Friday, October 19, 2018

Recovery in farm incomes sees surge in profitability

May 31, 2018 by  
Filed under News & Business

Farm incomes soared last year – largely due to better farmgate prices buoyed by a further weakening in the value of sterling, according to initial Defra estimates.

First estimates for 2017 suggest Total Income from Farming rose by £1.68bn (41%) to £5.74bn during 2017. In total, agriculture contributed £10.3bn to the national economy – a year-on-year increase of 20% measured by Gross Value Added.

The main drivers were a 12% increase in crop production driven by better prices and higher output for cereals and industrial crops; a 7% increase in meat production; and a 24% increase in livestock products driven by better milk prices.

Encouraging signs

Overall productivity is estimated to have increased by 2.9% between 2016 and 2017 to the highest level recorded. The volume of all outputs increased by 3.6% compared to 2016 while the volume of all inputs increased by just 0.7%.

Defra said farmers were in a strong position ahead of Brexit and agriculture remained a profitable and rewarding business. The increased productivity recorded showed farmers were using smarter and more efficient methods and embracing innovation, it added.

Farm minister George Eustice said: “Estimates show 2017 was a good year for the farming industry, in particular those in the arable and livestock sectors. While the increase in farm gate prices has helped, it’s also encouraging to see signs that productivity is on the up.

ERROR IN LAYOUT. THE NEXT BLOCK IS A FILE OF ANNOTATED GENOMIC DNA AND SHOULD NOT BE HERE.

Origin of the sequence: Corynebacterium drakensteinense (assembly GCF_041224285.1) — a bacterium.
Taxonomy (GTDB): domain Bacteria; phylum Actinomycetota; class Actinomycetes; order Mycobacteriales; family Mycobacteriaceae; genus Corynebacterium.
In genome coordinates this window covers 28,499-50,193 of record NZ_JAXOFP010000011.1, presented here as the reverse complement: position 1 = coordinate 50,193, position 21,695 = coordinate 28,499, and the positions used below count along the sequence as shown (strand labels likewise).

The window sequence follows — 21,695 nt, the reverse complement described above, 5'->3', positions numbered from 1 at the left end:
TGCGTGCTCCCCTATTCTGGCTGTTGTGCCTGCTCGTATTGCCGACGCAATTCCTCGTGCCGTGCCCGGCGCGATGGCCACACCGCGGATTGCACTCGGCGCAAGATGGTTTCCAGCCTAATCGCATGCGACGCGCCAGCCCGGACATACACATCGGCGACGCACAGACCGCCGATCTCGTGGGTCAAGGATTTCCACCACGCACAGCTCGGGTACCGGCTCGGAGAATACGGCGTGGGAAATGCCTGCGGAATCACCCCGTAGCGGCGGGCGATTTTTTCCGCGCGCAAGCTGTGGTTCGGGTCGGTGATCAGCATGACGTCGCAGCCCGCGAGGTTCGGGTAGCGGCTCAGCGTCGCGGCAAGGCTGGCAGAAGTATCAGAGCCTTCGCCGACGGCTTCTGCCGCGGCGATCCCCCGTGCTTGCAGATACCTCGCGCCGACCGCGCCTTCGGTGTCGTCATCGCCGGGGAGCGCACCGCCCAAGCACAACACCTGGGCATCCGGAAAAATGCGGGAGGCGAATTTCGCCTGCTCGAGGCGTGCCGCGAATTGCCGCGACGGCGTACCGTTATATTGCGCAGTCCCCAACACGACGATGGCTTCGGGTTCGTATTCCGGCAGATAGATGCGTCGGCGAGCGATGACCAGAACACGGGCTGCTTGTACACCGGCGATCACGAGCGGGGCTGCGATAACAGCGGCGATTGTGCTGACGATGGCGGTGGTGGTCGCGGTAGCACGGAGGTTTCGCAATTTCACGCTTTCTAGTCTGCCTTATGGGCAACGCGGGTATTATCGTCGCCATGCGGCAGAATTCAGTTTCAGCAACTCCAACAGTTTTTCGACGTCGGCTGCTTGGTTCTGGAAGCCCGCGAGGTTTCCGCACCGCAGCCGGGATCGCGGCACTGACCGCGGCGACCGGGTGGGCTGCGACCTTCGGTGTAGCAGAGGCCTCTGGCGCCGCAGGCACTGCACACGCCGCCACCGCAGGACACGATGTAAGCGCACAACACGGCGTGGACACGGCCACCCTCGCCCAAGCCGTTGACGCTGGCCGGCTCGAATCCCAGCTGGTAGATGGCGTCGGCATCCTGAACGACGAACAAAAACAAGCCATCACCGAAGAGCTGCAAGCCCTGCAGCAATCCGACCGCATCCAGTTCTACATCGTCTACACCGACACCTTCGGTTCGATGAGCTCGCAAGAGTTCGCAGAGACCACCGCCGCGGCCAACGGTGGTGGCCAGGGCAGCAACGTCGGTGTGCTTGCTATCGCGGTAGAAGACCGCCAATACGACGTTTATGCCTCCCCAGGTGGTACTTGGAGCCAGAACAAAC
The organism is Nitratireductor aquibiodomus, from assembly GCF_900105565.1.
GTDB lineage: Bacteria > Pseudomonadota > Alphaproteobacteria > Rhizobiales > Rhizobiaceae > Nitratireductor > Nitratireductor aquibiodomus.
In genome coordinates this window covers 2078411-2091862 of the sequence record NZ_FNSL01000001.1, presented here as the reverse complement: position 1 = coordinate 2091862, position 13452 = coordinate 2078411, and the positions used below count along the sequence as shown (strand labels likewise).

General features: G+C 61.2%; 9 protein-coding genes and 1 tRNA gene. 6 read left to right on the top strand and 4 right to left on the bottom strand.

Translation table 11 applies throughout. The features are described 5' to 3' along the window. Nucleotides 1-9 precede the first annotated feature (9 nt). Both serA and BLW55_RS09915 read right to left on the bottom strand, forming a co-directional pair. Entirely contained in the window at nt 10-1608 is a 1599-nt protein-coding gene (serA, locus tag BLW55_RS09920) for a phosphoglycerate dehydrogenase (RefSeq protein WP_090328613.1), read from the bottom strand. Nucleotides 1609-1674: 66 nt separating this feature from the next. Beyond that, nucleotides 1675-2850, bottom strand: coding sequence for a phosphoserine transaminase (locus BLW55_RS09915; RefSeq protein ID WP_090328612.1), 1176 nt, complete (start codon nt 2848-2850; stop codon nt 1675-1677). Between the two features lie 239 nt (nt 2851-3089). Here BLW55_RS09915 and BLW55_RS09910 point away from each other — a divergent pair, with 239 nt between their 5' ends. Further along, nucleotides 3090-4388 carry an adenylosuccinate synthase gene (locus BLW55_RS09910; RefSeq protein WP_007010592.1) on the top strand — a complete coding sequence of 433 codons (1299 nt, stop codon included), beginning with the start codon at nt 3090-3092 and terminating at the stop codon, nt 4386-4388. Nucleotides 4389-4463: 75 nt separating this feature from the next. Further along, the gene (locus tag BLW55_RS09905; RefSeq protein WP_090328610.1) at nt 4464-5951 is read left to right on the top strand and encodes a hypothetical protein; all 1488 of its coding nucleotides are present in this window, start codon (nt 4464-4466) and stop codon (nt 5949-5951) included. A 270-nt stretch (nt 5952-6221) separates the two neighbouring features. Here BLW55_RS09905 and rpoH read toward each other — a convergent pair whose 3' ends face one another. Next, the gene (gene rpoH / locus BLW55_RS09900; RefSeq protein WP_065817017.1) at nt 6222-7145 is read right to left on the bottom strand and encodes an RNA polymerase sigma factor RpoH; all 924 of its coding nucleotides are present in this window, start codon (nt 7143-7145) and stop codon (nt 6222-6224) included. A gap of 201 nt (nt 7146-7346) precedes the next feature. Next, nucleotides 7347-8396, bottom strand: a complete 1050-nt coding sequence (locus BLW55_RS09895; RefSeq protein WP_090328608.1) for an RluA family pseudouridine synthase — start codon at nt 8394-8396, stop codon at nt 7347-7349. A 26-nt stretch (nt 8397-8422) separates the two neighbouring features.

Different challenges

“Farming is a volatile business and individual businesses will face many different challenges in a year, but these estimates show an industry ready to make the most of the opportunities leaving the EU will present.”

But the NFU said farming’s growing contribution to the economy was further evidence that the government needed to properly value to sector. Although farming profitability had increased, it was from a low base, said NFU deputy president Guy Smith.

“The increased profitability of our sector is particularly good news, as farmers have experienced a full year of higher commodity prices due to the devaluation of the pound which occurred after the EU referendum,” said Mr Smith.

Sustained performance

“It is important to remember that this rise comes after three years of falling profits and margins, and increased price volatility for many across the industry. However, the NFU is concerned whether this performance can be sustained in future years.

“In addition to the effects of the recent wet weather, the cost base of the industry has been rising. Some farm commodity sectors are also witnessing falls from the recent historic highs seen in 2017. Milk price, for example, has fallen nearly 8% in the past three months.”

Lower farmgate prices would feed through to a lower bottom line for 2018, said Mr Smith. “It would be reckless to draw from these figures that farming is entering a period of sustained profitability,” he added.

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